Why is this? For a start, white Grenache will oxidize very quickly if the juice/wine is not sufficiently protected at all stages of the winemaking. It can also be difficult to stop the alcohol levels from becoming undesirably high, particularly if super-efficient cultured yeasts have been used.
As a result, winegrowers usually favor a cautious approach when handling Garnacha Blanca, employing protective measures and reductive winemaking. Sulfur dioxide is typically added to the berries before they are fermented, protecting them from any risk of oxidation and spoilage. Adding whole bunches (rather than crushed fruit) to the fermentation vessel is very much in vogue now – winemakers believe it produces fine white wines with no bitter flavors. Finally, prolonged skin contact is usually avoided, as it can quickly lead to a deluge of rank oily mediocrity in the tank.
Most Spanish winemakers prefer to undertake the fermentation in stainless steel, carefully controlling the temperature at all times. In simple terms, lower temperatures equal fruitier and more aromatic white wines; warm fermentations can ‘burn out’ the esters and other compounds that give the wine its perfume and flavor. However, certain growers prefer to use oak vats or concrete, arguing that some gentle oxidation is beneficial to the wine’s future development. In cooler climates, producers typically allow their white wines to undergo malolactic fermentation, converting the harsh malic to softer lactic acid. However, growers in Spain often refrain from using malolactic in white wine production, as they want to preserve acidity at all costs. Garnacha Blanca is no exception, although it will depend on the vintage conditions and particular characteristics of the site.
Garnacha Blanca has proven to be receptive to maturation in barrel, providing that the oak is not new and that the aging period is not excessive. Ideas and attitudes to maturation can vary wildly in Spain; aging in amphorae, tinajas (small clay jars), and concrete eggs are all used by the trendsetters, each convinced that their approach is the right one. The net result is a wide variety of styles, with enough points of difference to keep the critics – and oenophiles – excited.
Resuscitation and resurgence
The movement to rescue Garnacha Blanca from oblivion is not limited to one Spanish region or appellation. On the contrary, it involves a diverse cross-section of growers and producers anchored to their respective terroirs, climates, and winemaking philosophies. But one thing does unite them: an unwavering belief that white Grenache can produce structured, complex, and very fine white wine.
Terra Alta Vineyards, Catalonia
Indeed, premium-quality Garnacha Blanca is cropping up all over the place. One of the lesser-known bastions of the grape is Terra Alta, a very beautiful part of north-eastern Spain. This is a land of high-altitude vineyards and long dry summers – Garnacha Blanca is the dominant variety, now accounting for a third of the world’s plantings. The local style is ripe and powerful, balanced by a textbook acid line. Sadly, relatively little of this local nectar is exported, although winemakers like Bodegas Edetaria and Abadal are trying to change that. There are also about 80 hectares of Garnacha Blanca in the majestic vineyards of Priorat; ambitious growers are now attempting to expand the color palette and establish an international reputation for their white wines, in addition to red.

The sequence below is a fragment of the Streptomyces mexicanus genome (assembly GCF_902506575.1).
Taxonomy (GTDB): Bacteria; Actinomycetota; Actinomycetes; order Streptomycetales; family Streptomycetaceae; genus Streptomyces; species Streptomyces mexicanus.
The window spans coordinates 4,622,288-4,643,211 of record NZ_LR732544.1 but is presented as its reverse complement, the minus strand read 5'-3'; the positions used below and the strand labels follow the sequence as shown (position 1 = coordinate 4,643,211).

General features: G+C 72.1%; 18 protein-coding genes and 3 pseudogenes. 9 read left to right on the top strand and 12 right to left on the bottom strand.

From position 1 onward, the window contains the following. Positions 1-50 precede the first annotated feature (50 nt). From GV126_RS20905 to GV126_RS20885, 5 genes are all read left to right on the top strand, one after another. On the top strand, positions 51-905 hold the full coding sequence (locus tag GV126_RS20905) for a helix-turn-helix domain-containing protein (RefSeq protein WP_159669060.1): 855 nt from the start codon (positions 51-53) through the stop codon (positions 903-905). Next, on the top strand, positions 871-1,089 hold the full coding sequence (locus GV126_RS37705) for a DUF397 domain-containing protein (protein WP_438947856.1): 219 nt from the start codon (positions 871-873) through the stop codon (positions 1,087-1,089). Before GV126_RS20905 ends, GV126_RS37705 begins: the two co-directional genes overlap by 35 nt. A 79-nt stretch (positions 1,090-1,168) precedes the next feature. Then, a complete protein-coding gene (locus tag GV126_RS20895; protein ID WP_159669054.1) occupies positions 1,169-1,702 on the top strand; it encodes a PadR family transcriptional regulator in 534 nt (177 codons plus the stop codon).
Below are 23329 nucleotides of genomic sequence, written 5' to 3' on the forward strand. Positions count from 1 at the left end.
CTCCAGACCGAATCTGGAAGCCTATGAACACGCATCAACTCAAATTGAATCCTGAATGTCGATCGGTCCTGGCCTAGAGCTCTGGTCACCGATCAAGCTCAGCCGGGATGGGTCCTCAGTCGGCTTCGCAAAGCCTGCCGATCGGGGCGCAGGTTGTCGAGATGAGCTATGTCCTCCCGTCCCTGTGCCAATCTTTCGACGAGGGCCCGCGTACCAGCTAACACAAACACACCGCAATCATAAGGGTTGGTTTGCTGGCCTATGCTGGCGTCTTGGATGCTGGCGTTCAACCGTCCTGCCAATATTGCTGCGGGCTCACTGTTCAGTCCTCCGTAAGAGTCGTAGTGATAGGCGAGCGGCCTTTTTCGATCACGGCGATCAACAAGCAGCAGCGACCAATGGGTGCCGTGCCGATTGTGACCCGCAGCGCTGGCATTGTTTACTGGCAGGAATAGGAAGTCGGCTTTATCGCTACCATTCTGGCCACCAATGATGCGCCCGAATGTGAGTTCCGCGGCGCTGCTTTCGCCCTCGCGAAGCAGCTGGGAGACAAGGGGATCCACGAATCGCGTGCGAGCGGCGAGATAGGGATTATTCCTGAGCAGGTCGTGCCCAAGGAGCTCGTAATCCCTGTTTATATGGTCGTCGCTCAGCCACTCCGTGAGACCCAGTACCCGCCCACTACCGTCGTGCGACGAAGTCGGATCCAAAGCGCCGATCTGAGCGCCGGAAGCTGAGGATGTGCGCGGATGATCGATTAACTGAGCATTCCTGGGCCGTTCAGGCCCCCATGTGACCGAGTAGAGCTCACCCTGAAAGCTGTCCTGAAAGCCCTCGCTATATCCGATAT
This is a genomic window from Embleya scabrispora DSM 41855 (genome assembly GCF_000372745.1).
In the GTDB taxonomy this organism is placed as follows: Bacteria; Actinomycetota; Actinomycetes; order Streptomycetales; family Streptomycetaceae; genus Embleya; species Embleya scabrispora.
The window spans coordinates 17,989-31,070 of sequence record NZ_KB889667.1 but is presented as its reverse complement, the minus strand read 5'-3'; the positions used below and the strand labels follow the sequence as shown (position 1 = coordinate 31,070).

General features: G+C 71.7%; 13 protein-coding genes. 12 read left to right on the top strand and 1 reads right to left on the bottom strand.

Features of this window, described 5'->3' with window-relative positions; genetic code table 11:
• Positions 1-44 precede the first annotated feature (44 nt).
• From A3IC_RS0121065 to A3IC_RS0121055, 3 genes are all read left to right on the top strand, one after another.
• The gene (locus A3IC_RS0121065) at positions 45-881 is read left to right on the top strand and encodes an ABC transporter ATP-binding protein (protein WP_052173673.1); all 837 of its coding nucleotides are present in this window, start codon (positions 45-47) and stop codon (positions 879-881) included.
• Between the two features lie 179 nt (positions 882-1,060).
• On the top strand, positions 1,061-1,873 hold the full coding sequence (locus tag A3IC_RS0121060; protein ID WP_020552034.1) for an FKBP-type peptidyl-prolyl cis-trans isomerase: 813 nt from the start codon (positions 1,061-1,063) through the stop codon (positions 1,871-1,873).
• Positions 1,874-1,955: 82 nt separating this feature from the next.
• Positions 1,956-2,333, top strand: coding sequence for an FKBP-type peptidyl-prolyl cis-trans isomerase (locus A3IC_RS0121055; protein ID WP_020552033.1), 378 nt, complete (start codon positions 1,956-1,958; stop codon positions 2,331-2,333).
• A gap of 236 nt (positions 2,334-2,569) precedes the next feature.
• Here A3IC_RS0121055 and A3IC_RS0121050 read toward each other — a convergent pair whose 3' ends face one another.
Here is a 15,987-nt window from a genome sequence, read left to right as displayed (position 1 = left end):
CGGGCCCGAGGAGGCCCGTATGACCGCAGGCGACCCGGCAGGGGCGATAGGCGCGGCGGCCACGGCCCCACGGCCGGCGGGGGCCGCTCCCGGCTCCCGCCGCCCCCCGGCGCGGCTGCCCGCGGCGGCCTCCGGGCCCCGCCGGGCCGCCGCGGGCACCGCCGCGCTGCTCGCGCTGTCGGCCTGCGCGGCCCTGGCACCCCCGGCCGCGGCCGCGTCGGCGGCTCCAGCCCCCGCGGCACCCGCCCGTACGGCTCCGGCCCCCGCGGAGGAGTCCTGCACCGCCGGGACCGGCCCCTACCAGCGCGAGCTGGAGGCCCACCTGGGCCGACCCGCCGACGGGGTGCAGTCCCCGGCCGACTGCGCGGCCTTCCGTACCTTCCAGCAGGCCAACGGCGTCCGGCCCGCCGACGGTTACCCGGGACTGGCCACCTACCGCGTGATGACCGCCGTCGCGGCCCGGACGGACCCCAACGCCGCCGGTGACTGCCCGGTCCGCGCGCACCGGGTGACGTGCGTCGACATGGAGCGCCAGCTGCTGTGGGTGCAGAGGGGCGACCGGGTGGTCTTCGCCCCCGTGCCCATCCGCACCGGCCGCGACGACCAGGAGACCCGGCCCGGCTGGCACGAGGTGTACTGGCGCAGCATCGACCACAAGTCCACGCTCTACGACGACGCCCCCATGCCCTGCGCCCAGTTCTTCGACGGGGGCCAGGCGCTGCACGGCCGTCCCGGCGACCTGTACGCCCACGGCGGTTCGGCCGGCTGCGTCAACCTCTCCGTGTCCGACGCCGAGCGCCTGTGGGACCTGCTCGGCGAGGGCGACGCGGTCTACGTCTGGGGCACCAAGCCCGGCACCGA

Rioja’s leading bodegas are on a similar mission; the region’s output has diversified of late, with a greater volume of white, rosé, and sparkling wines reaching export markets like the US and UK. Many of the top white Riojas involve Grenache Blanc to some extent, including Remirez de Ganuza’s Gran Reserva Blanco (the 2013 is outstanding), Remulluri Blanco, and Valenciso Blanco. However, when planted on clay-limestone soils in the hot Rioja Oriental sub-zone, the grape can produce some of the finest expressions made in Europe today.
So what can you expect? Imagine the weight and texture of white Burgundy, allied to the exotic flavors of the southern Mediterranean, and you’re halfway there. Top examples are usually full-bodied and open, with a viscous texture and soft mouthfeel. The nose will often yield aromas of apple, apricot, white flowers, and a hint of thyme. The flavors should be rich and generous, with notes of stone fruit and honey on the mid-palate. If the winemaker has done their job well, all this opulence will be held together with a distinct minerality and freshness that lingers on the tongue.
Yet the true glory of this grape is its willingness to yield excellent wine in a range of terroirs and environments. While many top whites (blended and mono-varietal) are being made in Rioja, innovative winemakers in Navarra, Aragon, and even Albacete form an important part of this revival project. If Spain wishes to thrive in a fiercely competitive market for premium wine, it needs original flavors and tastes to complement the classical styles like red Rioja. Differentiation is the key to achieving lasting success on the international stage. Thankfully, the resurgence of grapes like Garnacha Blanca is helping Spain win the consumer PR war.